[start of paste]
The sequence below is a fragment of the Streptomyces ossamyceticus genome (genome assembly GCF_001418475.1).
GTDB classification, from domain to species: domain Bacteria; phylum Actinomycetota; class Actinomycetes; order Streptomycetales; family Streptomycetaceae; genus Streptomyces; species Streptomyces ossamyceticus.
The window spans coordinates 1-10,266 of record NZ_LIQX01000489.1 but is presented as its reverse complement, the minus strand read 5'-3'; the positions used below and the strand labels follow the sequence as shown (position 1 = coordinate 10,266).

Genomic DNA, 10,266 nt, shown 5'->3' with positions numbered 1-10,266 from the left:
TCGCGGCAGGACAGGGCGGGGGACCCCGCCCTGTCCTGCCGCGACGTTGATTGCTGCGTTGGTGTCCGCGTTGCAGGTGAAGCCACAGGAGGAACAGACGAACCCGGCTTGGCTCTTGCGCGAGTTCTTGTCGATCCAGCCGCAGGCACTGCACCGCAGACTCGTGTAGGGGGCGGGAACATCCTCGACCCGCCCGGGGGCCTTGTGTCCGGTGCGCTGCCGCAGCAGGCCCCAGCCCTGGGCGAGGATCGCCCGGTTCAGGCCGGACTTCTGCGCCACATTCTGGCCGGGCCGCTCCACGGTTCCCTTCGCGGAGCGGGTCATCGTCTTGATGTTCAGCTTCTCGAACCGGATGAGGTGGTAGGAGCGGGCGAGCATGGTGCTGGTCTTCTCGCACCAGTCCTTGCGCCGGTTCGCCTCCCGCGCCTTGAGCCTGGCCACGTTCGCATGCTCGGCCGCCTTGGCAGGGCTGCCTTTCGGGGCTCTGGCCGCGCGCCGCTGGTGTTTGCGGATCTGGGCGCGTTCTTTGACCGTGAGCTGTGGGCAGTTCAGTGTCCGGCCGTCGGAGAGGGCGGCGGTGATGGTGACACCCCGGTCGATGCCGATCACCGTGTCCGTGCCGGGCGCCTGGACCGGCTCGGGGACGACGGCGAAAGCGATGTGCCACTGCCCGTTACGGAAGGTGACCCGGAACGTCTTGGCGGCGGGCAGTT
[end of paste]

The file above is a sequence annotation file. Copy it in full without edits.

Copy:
The sequence below is a fragment of the Streptomyces ossamyceticus genome (genome assembly GCF_001418475.1).
GTDB classification, from domain to species: domain Bacteria; phylum Actinomycetota; class Actinomycetes; order Streptomycetales; family Streptomycetaceae; genus Streptomyces; species Streptomyces ossamyceticus.
The window spans coordinates 1-10,266 of record NZ_LIQX01000489.1 but is presented as its reverse complement, the minus strand read 5'-3'; the positions used below and the strand labels follow the sequence as shown (position 1 = coordinate 10,266).

Genomic DNA, 10,266 nt, shown 5'->3' with positions numbered 1-10,266 from the left:
TCGCGGCAGGACAGGGCGGGGGACCCCGCCCTGTCCTGCCGCGACGTTGATTGCTGCGTTGGTGTCCGCGTTGCAGGTGAAGCCACAGGAGGAACAGACGAACCCGGCTTGGCTCTTGCGCGAGTTCTTGTCGATCCAGCCGCAGGCACTGCACCGCAGACTCGTGTAGGGGGCGGGAACATCCTCGACCCGCCCGGGGGCCTTGTGTCCGGTGCGCTGCCGCAGCAGGCCCCAGCCCTGGGCGAGGATCGCCCGGTTCAGGCCGGACTTCTGCGCCACATTCTGGCCGGGCCGCTCCACGGTTCCCTTCGCGGAGCGGGTCATCGTCTTGATGTTCAGCTTCTCGAACCGGATGAGGTGGTAGGAGCGGGCGAGCATGGTGCTGGTCTTCTCGCACCAGTCCTTGCGCCGGTTCGCCTCCCGCGCCTTGAGCCTGGCCACGTTCGCATGCTCGGCCGCCTTGGCAGGGCTGCCTTTCGGGGCTCTGGCCGCGCGCCGCTGGTGTTTGCGGATCTGGGCGCGTTCTTTGACCGTGAGCTGTGGGCAGTTCAGTGTCCGGCCGTCGGAGAGGGCGGCGGTGATGGTGACACCCCGGTCGATGCCGATCACCGTGTCCGTGCCGGGCGCCTGGACCGGCTCGGGGACGACGGCGAAAGCGATGTGCCACTGCCCGTTACGGAAGGTGACCCGGAACGTCTTGGCGGCGGGCAGTT